8 surprising secrets that happy couples know
It's easy to fall in love, but to stay happy in love is a challenge. What used to be endearing about your partner, "He's so fun and spontaneous!" may now be a source of frustration, "He never makes plans in advance!"
On Valentine's Day we focus on our love, but that doesn't mean we should ignore romance and connection the other 364 days of the year! Marriage is a choice you have to make every day and relationships are work - but the work can be fulfilling and fun.
If it feels like there's been more work than play in your relationship lately, consider stealing these secrets that happy couples know. Some of them may surprise you...
-- By Andrea Syrtash
A good ‘we’ starts with a good me
Kelly knows that an essential piece of her good marriage is that she has interests outside of it. "I love hiking and my husband doesn't, so I joined a hiking club on my own. I'm a better wife and woman when I do things for myself - I come back to our relationship excited."
Tip: What's something that you used to love doing that you haven't expressed in the recent past? Reconnect with your passion and you'll have a more passionate relationship as a result.
Sweat the small stuff
It's the little things that you and your partner do - or don't do - that will affect your relationship. Happy couples know that it's important to pay attention to the details. Small gestures, like warming your partner's car on a cold day or sharing a compliment don't go unnoticed. In fact, research shows that we need 5 positive interactions to negate just 1 negative interaction - so keep the positive exchanges coming!
Tip: Consider doing one small gesture that you know your partner will like every day. Notice how it affects your dynamic.
It’s OK to fight
It's not the fact that you fight but how you fight that will determine the health and happiness of your relationship. Couples who boast that they never disagree may be suppressing their needs and desires in favor of their partners. While compromise is an integral part a relationship, expressing yourself is also essential.
Tip: If you find that you fight too much, try the five-second rule. Count to five before opening your mouth to voice your gripe and ask yourself if your complaint is constructive to share or potentially destructive.
Keep expectations in check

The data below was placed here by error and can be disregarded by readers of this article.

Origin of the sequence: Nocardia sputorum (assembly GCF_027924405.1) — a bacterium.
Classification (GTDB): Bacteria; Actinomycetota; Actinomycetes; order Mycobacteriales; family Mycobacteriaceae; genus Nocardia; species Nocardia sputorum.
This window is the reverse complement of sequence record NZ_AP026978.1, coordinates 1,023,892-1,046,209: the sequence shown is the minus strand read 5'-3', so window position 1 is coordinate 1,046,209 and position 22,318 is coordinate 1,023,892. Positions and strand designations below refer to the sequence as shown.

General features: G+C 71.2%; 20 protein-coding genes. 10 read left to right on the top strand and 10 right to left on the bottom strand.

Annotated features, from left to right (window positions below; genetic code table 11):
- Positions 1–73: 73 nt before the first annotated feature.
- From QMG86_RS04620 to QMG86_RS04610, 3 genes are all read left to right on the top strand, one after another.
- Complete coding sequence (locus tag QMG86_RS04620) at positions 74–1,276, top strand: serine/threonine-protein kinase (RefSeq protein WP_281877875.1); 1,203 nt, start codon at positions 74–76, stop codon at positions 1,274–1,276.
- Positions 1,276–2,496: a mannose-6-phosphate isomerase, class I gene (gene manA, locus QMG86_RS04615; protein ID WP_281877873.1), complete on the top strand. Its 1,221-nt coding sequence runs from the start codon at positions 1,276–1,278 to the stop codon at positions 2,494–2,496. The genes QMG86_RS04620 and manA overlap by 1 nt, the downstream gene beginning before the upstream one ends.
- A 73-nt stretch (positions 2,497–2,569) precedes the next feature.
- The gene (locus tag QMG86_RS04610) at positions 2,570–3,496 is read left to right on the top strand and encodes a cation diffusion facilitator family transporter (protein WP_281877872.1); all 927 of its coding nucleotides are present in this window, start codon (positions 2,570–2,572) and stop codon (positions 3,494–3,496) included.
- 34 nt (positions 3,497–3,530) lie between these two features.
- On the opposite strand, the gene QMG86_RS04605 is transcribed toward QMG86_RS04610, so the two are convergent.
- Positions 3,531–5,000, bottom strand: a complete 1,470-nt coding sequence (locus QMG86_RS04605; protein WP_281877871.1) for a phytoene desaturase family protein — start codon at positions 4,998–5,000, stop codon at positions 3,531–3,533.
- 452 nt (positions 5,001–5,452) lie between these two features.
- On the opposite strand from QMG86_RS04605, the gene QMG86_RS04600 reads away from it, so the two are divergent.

A woman was asked how she made her 60 year marriage last. She answered simply, "My husband and I never fell out of love at the same time." The happiest couples realize that falling in love and being in love are different, and they don't put pressure on themselves to feel fireworks daily. They work hard to have more ups than downs, but accept that there will be times that they won't be in sync.
Tip: If you haven't felt the romantic butterflies you long for, consider mixing up your relationship routine to introduce more novelty.
Nothing compares to their love
Many of us have a tendency to compare our romantic relationships with those of our peers as if we're in a 'best relationship' reality show. The reality is that none of us know the true health and happiness of a relationship unless we're in it. How many times have you been surprised to hear that a 'perfect couple' broke up? Happy couples know that nothing compares to their love.
Tip: Instead of comparing your relationship to others, consider using yourself as a frame-of-reference. Are you measuring up to the vision you held and the commitment you made on your wedding day?
It's OK to schedule sex
Not sexy to schedule sex? That's true, but it's sexier than not having sex at all with your partner. According to therapist Dr. Ian Kerner, "If you don't use it - you lose it." Literally. Testosterone levels will drop and you'll be less inclined to want to pursue an intimate connection. If you're overbooked with small kids or a busy career and never feel that there's time for intimacy, consider putting aside time.
Tip: Just because you've scheduled time for intimacy doesn't mean there's no room for spontaneity or mystery!
Don't be sure that you know your partner
Many couples pride themselves on knowing everything about their significant other down to what she'll order on a menu to what his deepest desires are. However, a study showed that the longer a couple was together, the less likely they could predict their partner's preferences. The reason? Our tastes and desires change through time, but we stop asking questions and learning about our partners. Couples who feel connected stay curious about each other.
Tip: Allow yourself to be surprised by your mate. Don't assume that just because he hated something ten years ago, he'll never want to try it again.
They are present
Is there anything more important than our relationships? Regardless, so many of us prioritize everything (laundry, emails, TV shows) over connecting with our mate. 82-year-old Carol has been happily married and widowed twice and says, "The most important thing you can offer in a relationship is your presence."
Tip: Your 'to do' list will always be full. Before getting pulled into many directions, take the time to greet each other with a hug or a kiss after work. Touching your mate will release oxytocin in your brain, which will help you feel more connected for the rest of the night.
The happiest couples I've interviewed enjoy an active life together, where they continuously share new experiences; and a dynamic life apart, in which they are able to express themselves as individuals. They believe in fairytale romance, but realize that it's up to them to create their own happily ever after.
Andrea Syrtash is a dating and relationship expert and advice columnist. She's the author of He's Just Not Your Type (And That's a Good Thing) and Cheat On Your Husband (With Your Husband).